Over fall break I had the incredible opportunity to visit my friend who lives in Philadelphia and of course you know what I did. If you’re reading an art blog and you DON’T know where I went, I am surprised (but welcome you anyway).
After going up the Rocky Stairs (at a walking pace, with no shadow boxing) I entered one of the number one museums on my “To Visit This Year” list, The Philadelphia Museum of Art! Now this museum is full of content–I could really write about it forever. But, since I only have a couple paragraphs of your attention, I decided to focus on my friend’s favorite piece on display there. Life size, controversial, incredibly detailed, and totally out of my normal wheelhouse: The Gross Clinic painted by Thomas Eakins.
In this amazing work, Eakins portrays a tense moment in a surgery demonstration from surgeon Dr. Samuel Gross. If you’re like most people, you think the name first comes from the bloody nature of this painting. But no, simply a man with an unfortunate last name. The scene depicts Dr. Gross working on the thigh of a young woman, demonstrating to a classroom of his peers a new technique for treating bone infections. In the bottom corner, the patient’s mother is seen recoiling and crying. Dr. Gross, however, looks incredibly focused and calm.
Now this is one of those things you haven’t seen until you see it in person. A picture on a screen does not, in any way, do it justice. Since I’m so incredibly generous, I will try my best to describe it to you from my perspective as I stood in front of it. You’re very welcome.
When I say this is life sized, I mean it. Each figure is painted as large as a human person, and the painting overall is 8 feet tall. Once you get past the sheer size, the detail is alarming yet beautiful. Even with my face just a few inches away from the canvas, the blood on Dr. Gross’ hand looks so real that I was almost afraid I was in the splash zone for this surgery. I don’t have any idea how he did it, but the way Eakins portrays blood in this painting makes it appear as if the paint never really dried; it glows and shines in almost the same way people say Mona Lisa’s eyes follow you as you walk. Though beautiful, it’s not surprising that this painting was first considered too gruesome for display. You can’t help but stare for a long while, but of course eventually something else in the room calls your name and you start to walk away. But that’s exactly where Eakins grabs you again.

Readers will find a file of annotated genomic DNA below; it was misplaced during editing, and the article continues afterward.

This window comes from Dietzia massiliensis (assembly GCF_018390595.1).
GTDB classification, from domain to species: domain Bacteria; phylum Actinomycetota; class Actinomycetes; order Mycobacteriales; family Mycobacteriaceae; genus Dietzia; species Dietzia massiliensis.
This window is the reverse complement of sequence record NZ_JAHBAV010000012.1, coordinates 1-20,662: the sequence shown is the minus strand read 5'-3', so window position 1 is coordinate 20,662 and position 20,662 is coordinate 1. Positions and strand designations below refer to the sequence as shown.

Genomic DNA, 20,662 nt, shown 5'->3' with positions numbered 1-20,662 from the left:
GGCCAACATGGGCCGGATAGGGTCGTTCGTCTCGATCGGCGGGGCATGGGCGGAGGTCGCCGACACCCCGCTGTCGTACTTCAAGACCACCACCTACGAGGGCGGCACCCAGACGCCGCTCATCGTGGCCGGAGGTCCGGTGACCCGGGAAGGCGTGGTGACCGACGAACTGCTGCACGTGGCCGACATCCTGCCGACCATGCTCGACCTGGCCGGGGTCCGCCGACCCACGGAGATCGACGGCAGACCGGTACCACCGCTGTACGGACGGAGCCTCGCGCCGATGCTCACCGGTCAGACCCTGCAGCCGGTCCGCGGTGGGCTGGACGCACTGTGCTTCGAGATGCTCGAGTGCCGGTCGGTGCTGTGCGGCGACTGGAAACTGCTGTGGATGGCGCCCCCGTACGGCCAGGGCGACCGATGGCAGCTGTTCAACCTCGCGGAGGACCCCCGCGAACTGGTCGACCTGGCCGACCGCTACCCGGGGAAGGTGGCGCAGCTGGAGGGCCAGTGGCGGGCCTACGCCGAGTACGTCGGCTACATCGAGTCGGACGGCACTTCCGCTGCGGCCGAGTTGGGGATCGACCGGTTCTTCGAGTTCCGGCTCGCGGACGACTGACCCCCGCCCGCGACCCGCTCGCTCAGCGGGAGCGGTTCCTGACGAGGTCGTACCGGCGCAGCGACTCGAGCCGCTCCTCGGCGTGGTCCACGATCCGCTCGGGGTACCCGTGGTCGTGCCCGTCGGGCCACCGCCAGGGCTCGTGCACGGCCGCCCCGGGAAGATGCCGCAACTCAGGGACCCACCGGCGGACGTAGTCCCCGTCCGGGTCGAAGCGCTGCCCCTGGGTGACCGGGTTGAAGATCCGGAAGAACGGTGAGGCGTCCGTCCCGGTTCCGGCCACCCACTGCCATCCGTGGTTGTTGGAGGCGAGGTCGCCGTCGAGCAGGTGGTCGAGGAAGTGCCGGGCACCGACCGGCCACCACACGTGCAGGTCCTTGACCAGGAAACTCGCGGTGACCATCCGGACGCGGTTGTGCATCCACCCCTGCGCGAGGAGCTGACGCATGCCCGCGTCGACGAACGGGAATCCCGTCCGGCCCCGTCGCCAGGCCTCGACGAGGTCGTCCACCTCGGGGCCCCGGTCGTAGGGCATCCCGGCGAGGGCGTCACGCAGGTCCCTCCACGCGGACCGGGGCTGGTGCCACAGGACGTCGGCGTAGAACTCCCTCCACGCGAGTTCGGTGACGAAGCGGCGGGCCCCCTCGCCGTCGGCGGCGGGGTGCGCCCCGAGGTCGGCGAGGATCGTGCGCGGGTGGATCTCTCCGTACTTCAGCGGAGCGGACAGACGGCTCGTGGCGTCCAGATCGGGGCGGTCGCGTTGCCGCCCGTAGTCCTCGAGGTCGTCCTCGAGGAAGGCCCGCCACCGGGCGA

From close up, you can see the audience well enough despite the darkness in the background. But as you walk away, they somehow fade into darkness almost entirely. Standing on the other side of the room, it looked like the lights had been turned off in the lecture hall and a sole spotlight focused on Dr. Gross. I kept finding myself taking a few steps forward and back to gauge the exact moment they faded away, but I swear it changed every time. Eakins finds such an incredible balance between photorealistic detail, and impressionistic images that add to his incredible use of perspective. On top of this, his color and glazing truly make it appear like you’re staring into another world.
If you have the chance, I highly recommend stopping by to see this piece. The museum is huge and incredibly expansive-it’s hard to believe I looked at Sunflowers by Van Gogh and this painting all in the same day. So if you’re traveling through Philly anytime soon, stop in, sign the worker’s petition at the door, and appreciate some art.
(See what I did there, now you’re going to google the protest that took place at the Philadelphia Museum of Art. Their cause is worth reading! Off you go!)
Header: Taken by me, duh 🙂
All Body Images: Philadelphia Museum of Art